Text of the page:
In 2013, the annual expense for electrical usage on Guttenberg city streetlights and major security lights was around $13,000. The City of Guttenberg began updating all fixtures, sensors, and bulbs that year with more energy efficient models, leading the way in Clayton County. “At last fiscal year, the expense was $4,060 – a savings of 68 percent,” reported Assistant City Manager Jamie Blume at the first quarterly breakfast of the Clayton County Energy District in Guttenberg.
About two dozen residents of Clayton County joined the gathering to learn more about energy districts from Andy Johnson, founder and executive director of the Winneshiek Energy District (WED). Johnson started the WED in 2010 as a grassroots non-profit organization dedicated to promoting stewardship and sustainability in Winneshiek County. This model has since spread to neighboring counties, including Howard and Clayton County, where the energy district was started in the fall of 2015.
An energy district is a locally-led organization that provides leadership for a clean, renewable energy transition. “Andy Jonson is the guru of energy districts. WED is the very first and Clayton County is the second, we believe, on the planet,” said Joleen Jansen, the coordinator of the Clayton County Energy District.
“The energy world is changing really fast and all kinds of opportunities are opening up,” Johnson began, citing a trillion-dollar opportunity for energy savings nationwide. “Most of that opportunity has not been taken advantage of. We’ve known this for decades, but there’s been a missing link – the local boots on the ground that help people, farms, and businesses actually make those changes. Most folks don’t have a clue what their opportunities really are.”
The WED exists to bring that message to the area. The organization’s goal is to keep and invest 100 percent of Winneshiek County’s energy dollars locally and renewably by 2050, preserving a healthy environment and stable climate for youth. Currently, 60-85 percent of energy dollars are leaving the county. “If we could reverse that flow and keep more of those energy dollars local, that’s a big opportunity,” said Johnson.
Since its establishment, the WED has served over 1000 customers with technical assistance, including energy audits. Most of these have been residential, but several hundred customers have been business and farm owners assisted with comprehensive energy planning. Well over $10 million has been invested in clean energy in Winneshiek County in recent years.
“We started with one solar contractor in 2010 in all of Northeast Iowa. Now we have half a dozen in Winneshiek County and probably 8-10 in the area. All have had training, many through the community college, and are all out there driving the market and building the customer base,” Johnson said. He also reported that the WED is working with contractors, community colleges, and banks to show the value of investing in solar energy. “Banks are wrapping efficiency projects and solar systems into the mortgage now,” he said.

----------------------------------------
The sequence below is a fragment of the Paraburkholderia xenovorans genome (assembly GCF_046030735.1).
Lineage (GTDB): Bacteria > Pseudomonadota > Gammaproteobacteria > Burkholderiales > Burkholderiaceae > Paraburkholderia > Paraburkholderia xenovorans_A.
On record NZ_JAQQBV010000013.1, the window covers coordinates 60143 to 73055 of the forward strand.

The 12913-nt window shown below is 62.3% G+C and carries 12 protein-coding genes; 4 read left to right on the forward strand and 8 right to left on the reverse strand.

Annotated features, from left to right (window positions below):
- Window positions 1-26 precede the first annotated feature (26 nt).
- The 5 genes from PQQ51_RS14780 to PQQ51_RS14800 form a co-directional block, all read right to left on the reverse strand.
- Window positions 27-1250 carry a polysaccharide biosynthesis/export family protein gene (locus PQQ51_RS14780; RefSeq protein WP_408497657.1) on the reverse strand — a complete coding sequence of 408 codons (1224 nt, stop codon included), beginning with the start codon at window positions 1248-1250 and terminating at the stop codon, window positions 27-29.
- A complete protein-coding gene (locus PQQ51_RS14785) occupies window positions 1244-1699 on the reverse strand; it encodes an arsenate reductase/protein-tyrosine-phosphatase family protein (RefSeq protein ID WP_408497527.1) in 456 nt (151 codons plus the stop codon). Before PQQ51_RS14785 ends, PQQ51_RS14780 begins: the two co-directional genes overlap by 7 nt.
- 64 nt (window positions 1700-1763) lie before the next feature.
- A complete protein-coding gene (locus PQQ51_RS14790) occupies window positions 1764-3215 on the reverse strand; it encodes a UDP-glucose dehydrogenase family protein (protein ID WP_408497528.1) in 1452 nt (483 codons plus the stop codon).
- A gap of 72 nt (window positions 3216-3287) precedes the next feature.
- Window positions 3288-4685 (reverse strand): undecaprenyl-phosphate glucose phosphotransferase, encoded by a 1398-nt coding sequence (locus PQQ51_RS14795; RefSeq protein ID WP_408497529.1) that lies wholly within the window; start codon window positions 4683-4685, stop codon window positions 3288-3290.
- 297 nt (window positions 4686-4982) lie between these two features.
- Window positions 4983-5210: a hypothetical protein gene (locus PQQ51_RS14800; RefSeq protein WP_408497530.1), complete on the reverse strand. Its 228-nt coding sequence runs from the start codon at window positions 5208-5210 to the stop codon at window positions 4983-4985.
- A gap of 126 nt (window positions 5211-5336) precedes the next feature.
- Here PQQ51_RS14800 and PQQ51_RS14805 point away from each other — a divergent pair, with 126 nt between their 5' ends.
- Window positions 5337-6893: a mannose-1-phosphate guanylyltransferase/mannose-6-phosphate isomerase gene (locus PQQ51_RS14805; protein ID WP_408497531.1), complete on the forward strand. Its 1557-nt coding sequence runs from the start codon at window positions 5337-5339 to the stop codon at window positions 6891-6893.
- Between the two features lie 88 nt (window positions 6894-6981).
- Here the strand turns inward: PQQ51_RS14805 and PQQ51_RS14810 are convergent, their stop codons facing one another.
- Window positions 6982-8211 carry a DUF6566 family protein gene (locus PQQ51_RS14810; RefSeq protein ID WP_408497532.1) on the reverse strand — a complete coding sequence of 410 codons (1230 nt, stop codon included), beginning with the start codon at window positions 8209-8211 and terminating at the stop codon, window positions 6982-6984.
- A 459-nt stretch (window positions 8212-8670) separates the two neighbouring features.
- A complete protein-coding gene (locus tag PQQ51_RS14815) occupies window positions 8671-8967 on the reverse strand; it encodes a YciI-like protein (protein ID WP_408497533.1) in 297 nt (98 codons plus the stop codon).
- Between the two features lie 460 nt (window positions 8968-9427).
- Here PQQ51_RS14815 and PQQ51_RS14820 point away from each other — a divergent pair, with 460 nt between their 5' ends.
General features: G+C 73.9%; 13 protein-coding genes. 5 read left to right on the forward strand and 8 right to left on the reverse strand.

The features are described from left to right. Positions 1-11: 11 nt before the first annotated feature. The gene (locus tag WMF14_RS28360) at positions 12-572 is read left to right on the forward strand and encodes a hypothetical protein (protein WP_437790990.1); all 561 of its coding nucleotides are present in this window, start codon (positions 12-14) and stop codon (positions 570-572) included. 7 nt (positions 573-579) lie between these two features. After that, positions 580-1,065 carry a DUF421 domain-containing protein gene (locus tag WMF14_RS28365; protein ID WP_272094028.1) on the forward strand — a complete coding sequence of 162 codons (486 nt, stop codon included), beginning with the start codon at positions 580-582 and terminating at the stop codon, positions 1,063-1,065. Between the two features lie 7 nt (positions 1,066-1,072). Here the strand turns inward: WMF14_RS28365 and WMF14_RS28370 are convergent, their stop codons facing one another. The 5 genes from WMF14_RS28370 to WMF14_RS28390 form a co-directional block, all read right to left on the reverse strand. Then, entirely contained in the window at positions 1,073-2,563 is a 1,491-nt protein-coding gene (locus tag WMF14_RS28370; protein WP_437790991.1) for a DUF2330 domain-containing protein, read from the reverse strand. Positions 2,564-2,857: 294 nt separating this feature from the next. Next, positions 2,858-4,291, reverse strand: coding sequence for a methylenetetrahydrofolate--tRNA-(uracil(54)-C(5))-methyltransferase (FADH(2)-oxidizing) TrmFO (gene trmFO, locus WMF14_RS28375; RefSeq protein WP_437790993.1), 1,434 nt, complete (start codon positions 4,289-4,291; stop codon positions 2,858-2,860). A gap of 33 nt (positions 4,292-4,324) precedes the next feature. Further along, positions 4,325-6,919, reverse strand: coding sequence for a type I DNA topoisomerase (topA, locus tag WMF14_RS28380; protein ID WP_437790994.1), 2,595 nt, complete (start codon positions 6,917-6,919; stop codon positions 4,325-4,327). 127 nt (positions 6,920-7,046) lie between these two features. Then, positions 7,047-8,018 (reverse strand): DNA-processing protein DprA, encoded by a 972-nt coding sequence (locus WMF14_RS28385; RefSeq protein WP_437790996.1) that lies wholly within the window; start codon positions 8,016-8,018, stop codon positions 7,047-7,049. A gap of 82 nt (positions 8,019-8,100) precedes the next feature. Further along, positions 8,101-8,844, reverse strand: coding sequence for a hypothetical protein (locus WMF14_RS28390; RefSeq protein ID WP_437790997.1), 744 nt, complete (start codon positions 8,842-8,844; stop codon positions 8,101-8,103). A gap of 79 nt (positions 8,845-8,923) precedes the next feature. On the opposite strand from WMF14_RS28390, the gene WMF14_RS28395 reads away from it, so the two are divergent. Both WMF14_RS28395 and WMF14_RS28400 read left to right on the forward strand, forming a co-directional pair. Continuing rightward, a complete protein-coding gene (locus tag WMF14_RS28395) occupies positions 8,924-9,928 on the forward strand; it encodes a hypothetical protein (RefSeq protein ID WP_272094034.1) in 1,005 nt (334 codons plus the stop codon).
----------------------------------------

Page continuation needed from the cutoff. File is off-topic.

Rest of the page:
The Clayton County Energy District (CCED) has a seven-member board. Since it began less than two years ago, the group has hosted workshops on solar and LED benefits, raised awareness with a presence at county functions and community festivals, and reached out to area churches, nursing homes, and school districts to provide guidance in reducing energy bills.
The CCED is planning a simple LED bulb swap throughout the county. The organization will purchase LED bulbs and will trade them for incandescents brought in by county residents. “It can really affect the economy if we just get people to switch out their light bulbs,” Jansen told listeners.
Clayton County residents are also eligible for free home energy audits. The Green Iowa Americorps assessment includes a blower door test to determine home tightness, a combustion zone safety test, and thermal imaging. For just the cost of supplies, the Americorps team will replace light bulbs, install aerators on sinks, low-flow shower heads, insulate the first six feet of pipes connected to the hot water heater, install a programmable thermostat, replace furnace filters, seal minor duct leaks and use caulk, foam, and weather stripping around leaky windows, floor boards, doors, and more.
To date, 50 homes have utilized this service in Clayton County and nearly 1,000 light bulbs have been switched to LED. Over 31,000 kWh have been saved on lighting bills, $1110 has been saved on water bills, 45 tons or carbon reduction has occurred, and each household has saved about $127.
The typical cost of the program per household is $40-$200, and there is financial help available for low-income households. Veterans, the elderly and disabled receive all needed supplies for free.
“The goal is to turn that light bulb on in peoples’ brains,” said Jansen.
For more information about the CCED, visit ClaytonCounty.EnergyDistrict.org.
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